While it’s hardly surprising that desperately poor communities would negotiate a disadvantageous business deal with a foreign company, or that individual leaders might become corrupted, indigenous groups suspect that the government’s motives in pressing the issue go beyond protecting the community’s welfare. TIPNIS activists like Fernando Vargas see the new government offensive as an “act of vengeance” to punish them for achieving the suspension of the highway. Some MAS militants, including cocalera leader Leonilda Zurita and Senator Isaac Avalos, have even maintained that the reserve’s “untouchable” status should prevent TIPNIS natives from fishing, hunting, and cultivating crops for their own subsistence.
[Update: on November 11, the government suspended the ecotourism and timber companies’ environmental licenses and announced that existing crocodile harvesting permits will not be renewed in 2012.]
Meanwhile, both Garcia Linera and the government’s road agency head have recently suggested that alternative routes to the TIPNIS highway bordering the park would triple the cost and are infeasible from an engineering perspective. Such statements have further fueled the ire of cocaleros, colonists, and indigenous groups in the southern portion of the park who feel betrayed by Morales’s abandonment of the road. In recent weeks they have organized vigils and road blockades, demanding the immediate expulsion of all NGOs and businesses operating “illegally” in the park and a reinstatement of the TIPNIS route.
In turn, indigenous groups have demanded the eviction from the park of an estimated 200 illegal settlers in the next 30 days. Still, they oppose a recent government proposal to enhance security by militarizing the park, arguing that the presence of armed forces will frighten and intimidate members of the community.
On yet another front, Brazil, which is financing the construction of the larger Cochabamba-Beni road that was to have included the TIPNIS as its middle segment, has signaled that it will be patient while Bolivia solves its domestic problems. While Brazil wants to protect its interest in the highway project, which will help to provide access for its exports to Pacific ports, it also wants to prevent civil unrest that could jeopardize its substantial interests in Bolivia’s hydrocarbons, agribusiness, and infrastructure sectors.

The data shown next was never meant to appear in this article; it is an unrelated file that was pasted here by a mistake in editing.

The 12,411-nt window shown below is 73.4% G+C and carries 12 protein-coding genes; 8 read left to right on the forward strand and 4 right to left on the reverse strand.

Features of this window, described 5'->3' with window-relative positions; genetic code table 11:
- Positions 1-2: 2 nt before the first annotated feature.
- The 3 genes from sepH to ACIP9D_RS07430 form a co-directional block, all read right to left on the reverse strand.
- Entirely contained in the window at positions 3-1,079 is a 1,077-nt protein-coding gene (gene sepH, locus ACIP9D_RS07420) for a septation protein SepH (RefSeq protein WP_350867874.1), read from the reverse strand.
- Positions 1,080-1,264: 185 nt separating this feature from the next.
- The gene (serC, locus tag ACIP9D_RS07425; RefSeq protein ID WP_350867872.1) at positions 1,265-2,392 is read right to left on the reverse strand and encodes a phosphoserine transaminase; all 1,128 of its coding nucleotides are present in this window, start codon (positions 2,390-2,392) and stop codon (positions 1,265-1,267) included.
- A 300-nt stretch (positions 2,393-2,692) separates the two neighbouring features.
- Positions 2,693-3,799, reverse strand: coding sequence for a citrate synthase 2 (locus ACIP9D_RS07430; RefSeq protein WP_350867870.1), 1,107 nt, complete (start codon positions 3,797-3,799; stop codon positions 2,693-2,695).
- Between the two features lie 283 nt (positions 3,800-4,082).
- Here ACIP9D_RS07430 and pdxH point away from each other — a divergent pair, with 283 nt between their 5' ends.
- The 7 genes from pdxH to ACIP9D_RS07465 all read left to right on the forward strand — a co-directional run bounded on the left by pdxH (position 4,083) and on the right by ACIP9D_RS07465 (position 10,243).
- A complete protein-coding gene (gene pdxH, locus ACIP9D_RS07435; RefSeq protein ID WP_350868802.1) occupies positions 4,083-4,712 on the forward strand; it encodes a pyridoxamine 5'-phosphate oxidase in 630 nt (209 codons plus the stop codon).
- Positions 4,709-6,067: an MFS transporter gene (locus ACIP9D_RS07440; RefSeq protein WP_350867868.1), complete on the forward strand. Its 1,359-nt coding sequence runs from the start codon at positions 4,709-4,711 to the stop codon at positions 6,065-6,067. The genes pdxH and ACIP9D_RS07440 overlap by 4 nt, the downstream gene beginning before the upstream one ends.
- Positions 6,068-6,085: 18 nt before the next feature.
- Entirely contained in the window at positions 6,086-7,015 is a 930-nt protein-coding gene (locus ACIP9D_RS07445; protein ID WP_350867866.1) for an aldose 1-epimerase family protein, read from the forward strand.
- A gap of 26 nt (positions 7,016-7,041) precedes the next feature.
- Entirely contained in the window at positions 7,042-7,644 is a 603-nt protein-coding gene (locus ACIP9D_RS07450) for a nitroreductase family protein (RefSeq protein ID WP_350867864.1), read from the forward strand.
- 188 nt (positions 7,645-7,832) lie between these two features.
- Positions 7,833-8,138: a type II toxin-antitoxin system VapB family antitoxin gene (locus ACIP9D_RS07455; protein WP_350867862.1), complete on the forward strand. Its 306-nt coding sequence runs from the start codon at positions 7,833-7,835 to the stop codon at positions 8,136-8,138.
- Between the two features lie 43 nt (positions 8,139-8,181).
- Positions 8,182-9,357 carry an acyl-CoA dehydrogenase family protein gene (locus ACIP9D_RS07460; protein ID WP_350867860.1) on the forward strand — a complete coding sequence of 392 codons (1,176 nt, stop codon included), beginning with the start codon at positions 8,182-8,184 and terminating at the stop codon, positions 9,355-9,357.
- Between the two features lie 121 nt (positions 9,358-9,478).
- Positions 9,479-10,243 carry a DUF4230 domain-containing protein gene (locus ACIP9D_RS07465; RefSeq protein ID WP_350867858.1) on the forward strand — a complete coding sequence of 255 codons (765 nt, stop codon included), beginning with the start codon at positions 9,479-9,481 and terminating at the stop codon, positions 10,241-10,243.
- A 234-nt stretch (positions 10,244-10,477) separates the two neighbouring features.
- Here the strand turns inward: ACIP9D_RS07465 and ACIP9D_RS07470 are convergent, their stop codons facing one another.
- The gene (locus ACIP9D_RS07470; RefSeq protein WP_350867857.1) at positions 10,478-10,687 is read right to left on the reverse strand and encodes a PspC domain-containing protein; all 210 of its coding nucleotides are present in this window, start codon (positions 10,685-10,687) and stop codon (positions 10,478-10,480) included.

The Brazilian government says it would favorably consider increasing its loan to pay for the higher construction costs of an alternative route, provided that other outstanding issues between the two countries are addressed. High on the agenda is the problem of irregular land titles for Brazilian soy producers in Santa Cruz, and the recent surge in stolen cars trafficked from Brazil across the Bolivian border—both difficult issues to resolve. How Brazil might react to a decision to abandon the middle section of the road entirely, with the other two segments already under construction, remains to be seen.
Far from resolving the TIPNIS conflict, it seems that the new law protecting the TIPNIS reserve has only set the stage for more conflicts to come.
* Emily Achtenberg is an urban planner and a former NACLA Research Associate with a focus on Latin American social movements and progressive governments, especially Bolivia. She has published recently in NACLA News, Upside Down World, Bolivia Rising, and Progressive Planning Magazine.
Read more on the TIPNIS conflict on Emily Achtenberg’s blog, Rebel Currents, or check out our recent TIPNIS photo essay, published last week. See also, the January/February 2011 NACLA Report, “Golpistas! Coups and Democracy in the 21st Century;” the September/October 2010 NACLA Report, “After Recognition: Indigenous Peoples Confront Capitalism;” or the September/October 2009 NACLA Report, “Political Environments: Development, Dissent, and the New Extraction.” Or subscribe to NACLA.